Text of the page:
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Around the Globe, Nations Mark World AIDS Day

From Armenia to Zambia, thousands of activists turned out to sing in mighty cathedrals, light candles in city squares and march and hold dance-athons on World AIDS Day (search) as the United Nations focused on protecting women and girls, often sidelined in the fight against the disease.

Nearly half the 39.4 million people infected with HIV worldwide are female. U.N. Secretary-General Kofi Annan said three-quarters of all HIV-positive women live in sub-Saharan Africa. About 57 percent of the adults with HIV are women, he said.

"The number of women living with HIV (search) is on the rise in every region. Today the face of AIDS is increasingly young and female," said Peter Piot, head of UNAIDS.

"Prevention methods such as the ABC approach — Abstinence, Be faithful and use Condoms — are good, but not enough to protect women where gender inequality is pervasive," he said.

Laws must be passed against domestic abuse and rape and to make sure women have property rights because that will make them more secure and "far less vulnerable to HIV," Piot said. "We must be able to ensure that women can choose marriage, to decide when and with whom they have sex and to successfully negotiate condom use."

In Asia, where the disease claimed 540,000 lives this year, campaigners in Japan and South Korea handed out condoms (search). Thailand, Vietnam, and Bangladesh had marches, and the Philippines promoted HIV testing.

China ordered local officials to learn about the disease and televised a rare visit by President Hu Jintao to AIDS patients in a hospital.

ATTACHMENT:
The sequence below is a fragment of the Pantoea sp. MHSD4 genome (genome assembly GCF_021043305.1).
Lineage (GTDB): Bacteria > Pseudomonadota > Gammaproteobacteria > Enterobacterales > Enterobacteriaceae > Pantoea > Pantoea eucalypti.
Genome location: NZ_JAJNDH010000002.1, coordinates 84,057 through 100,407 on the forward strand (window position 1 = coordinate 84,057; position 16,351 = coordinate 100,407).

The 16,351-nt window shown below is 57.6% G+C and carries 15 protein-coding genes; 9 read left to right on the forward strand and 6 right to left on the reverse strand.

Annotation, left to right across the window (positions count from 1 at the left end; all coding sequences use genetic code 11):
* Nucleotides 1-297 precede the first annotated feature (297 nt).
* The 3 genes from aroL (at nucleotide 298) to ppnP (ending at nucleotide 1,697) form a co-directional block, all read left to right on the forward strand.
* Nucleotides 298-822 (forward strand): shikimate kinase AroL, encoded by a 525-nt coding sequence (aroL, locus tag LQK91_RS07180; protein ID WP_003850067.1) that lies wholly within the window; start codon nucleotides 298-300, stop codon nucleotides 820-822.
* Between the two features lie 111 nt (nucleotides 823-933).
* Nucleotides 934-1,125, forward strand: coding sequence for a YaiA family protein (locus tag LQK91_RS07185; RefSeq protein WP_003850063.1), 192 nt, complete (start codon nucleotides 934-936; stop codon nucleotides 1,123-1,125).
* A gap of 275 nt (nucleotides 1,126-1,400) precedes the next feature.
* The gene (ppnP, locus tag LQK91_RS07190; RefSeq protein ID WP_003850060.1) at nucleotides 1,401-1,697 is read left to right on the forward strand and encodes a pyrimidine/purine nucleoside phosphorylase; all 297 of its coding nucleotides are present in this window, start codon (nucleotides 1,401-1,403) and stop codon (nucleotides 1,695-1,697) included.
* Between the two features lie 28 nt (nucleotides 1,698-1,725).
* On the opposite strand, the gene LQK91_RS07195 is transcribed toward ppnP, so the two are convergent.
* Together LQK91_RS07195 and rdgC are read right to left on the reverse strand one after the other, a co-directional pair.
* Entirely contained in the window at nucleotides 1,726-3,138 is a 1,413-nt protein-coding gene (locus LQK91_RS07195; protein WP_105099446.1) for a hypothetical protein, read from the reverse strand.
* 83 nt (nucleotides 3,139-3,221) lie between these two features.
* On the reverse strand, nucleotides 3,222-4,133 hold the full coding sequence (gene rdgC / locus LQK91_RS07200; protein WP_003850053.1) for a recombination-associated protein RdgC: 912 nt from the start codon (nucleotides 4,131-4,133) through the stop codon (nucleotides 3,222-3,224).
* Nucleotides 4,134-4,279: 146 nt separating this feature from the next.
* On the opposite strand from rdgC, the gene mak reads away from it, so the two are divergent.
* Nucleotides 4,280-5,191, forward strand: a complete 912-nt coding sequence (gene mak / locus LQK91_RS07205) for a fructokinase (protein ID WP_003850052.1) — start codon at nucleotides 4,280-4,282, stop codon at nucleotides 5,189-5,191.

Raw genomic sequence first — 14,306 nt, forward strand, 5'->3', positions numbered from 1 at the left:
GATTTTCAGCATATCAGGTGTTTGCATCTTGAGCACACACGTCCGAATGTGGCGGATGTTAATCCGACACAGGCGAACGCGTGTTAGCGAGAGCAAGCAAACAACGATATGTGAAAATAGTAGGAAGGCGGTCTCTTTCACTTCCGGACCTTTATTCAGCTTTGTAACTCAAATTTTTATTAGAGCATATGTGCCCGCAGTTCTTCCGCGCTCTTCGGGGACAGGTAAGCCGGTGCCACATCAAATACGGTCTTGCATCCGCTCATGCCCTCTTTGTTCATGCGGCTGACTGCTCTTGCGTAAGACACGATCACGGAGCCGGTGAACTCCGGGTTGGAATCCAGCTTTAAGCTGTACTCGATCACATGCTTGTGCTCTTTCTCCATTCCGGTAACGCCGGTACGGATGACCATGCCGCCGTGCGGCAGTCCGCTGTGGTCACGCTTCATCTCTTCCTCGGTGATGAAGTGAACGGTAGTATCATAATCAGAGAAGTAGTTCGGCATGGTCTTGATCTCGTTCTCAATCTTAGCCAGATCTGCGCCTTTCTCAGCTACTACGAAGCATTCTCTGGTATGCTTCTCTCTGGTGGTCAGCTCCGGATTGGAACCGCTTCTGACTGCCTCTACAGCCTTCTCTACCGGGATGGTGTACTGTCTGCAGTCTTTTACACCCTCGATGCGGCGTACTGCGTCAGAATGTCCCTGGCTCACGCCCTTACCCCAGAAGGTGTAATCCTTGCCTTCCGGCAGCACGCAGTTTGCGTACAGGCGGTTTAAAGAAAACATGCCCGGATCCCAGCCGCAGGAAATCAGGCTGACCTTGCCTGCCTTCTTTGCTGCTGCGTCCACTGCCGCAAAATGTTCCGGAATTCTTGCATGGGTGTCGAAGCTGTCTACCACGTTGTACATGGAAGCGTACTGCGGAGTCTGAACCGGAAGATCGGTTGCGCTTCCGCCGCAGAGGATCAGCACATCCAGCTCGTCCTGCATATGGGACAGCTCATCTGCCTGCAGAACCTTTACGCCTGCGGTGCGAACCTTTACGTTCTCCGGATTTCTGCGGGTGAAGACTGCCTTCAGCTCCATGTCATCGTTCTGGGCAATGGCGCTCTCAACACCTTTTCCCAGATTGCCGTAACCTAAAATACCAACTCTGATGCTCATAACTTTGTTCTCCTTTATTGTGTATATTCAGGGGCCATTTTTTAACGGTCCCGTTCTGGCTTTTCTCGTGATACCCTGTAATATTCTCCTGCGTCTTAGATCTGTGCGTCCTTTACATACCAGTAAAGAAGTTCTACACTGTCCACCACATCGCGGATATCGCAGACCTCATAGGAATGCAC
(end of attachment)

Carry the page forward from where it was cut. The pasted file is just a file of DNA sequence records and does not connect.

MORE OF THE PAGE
With an estimated 840,000 infected with HIV, China has been criticized for reacting too slowly to the threat of AIDS. The United Nations has warned that China could have as many as 10 million people infected by 2010 if it doesn't take urgent action.

In southern Africa, red ribbons were tied to lamp posts and draped over buildings to promote AIDS awareness.

In a cricket match against India, South African players wore the ribbons. Zambians gathered for a candlelight memorial service in the Cathedral of the Holy Cross in their capital, Lusaka. Soccer matches in Botswana were dedicated to the campaign.

"HIV/AIDS is not God's punishment of the wicked," Anglican Archbishop Njongonkulu Ndungane of South Africa said, appealing for tolerance. "AIDS is a preventable, treatable and manageable disease — no more, no less."

Malawi's President Bingu wa Mutharika said he wants at least 1 million of his 11 million people tested for HIV so his government can determine how many need anti-retroviral treatment.

"We want to have 80,000 people on ARVs by the end of 2005," he said. That would be nearly 10 times the number of Malawians now receiving free treatment.

Eastern Europe, where AIDS figures have jumped since the collapse of the Soviet Union, joined in the observance.

Serbia-Montenegro had live radio and television programs to increase awareness of how the disease spreads. In the Croatian capital, Zagreb, activists handed out condoms and sold Christmas cards made by AIDS-infected children.

And in the Estonian capital, Tallinn, an "Open Your Eyes" concert echoed through the Kaarli Church.

Portugal, which has one of the highest rates of new AIDS infections in western Europe, opened the new headquarters of an association to support AIDS patients.

A televised five-hour dance-a-thon was held simultaneously in the Dutch city of Arnhem and in Cape Town, South Africa, to raise money to fight AIDS.

One candle was lighted for each of the 1,800 people who have died of AIDS in Denmark during a ceremony in Copenhagen.

Victor Mooney, 40, of Woodhaven, N.Y., kicked off a campaign in Rome to raise $200,000 by selling bracelets to fund his rowing trip from Senegal to New York next year to raise AIDS awareness.

Piot took his message about improving the chances of women to the Cathedral of St. John the Divine in New York City. Hosted by actors Gloria Reuben and Alan Cumming, the event featured singer Mary Wilson and South Africa's Sinikithemba Choir.

"We will not be able to stop this epidemic unless we put women at the heart of the response to AIDS," Piot said in a statement released before his appearance at the cathedral.

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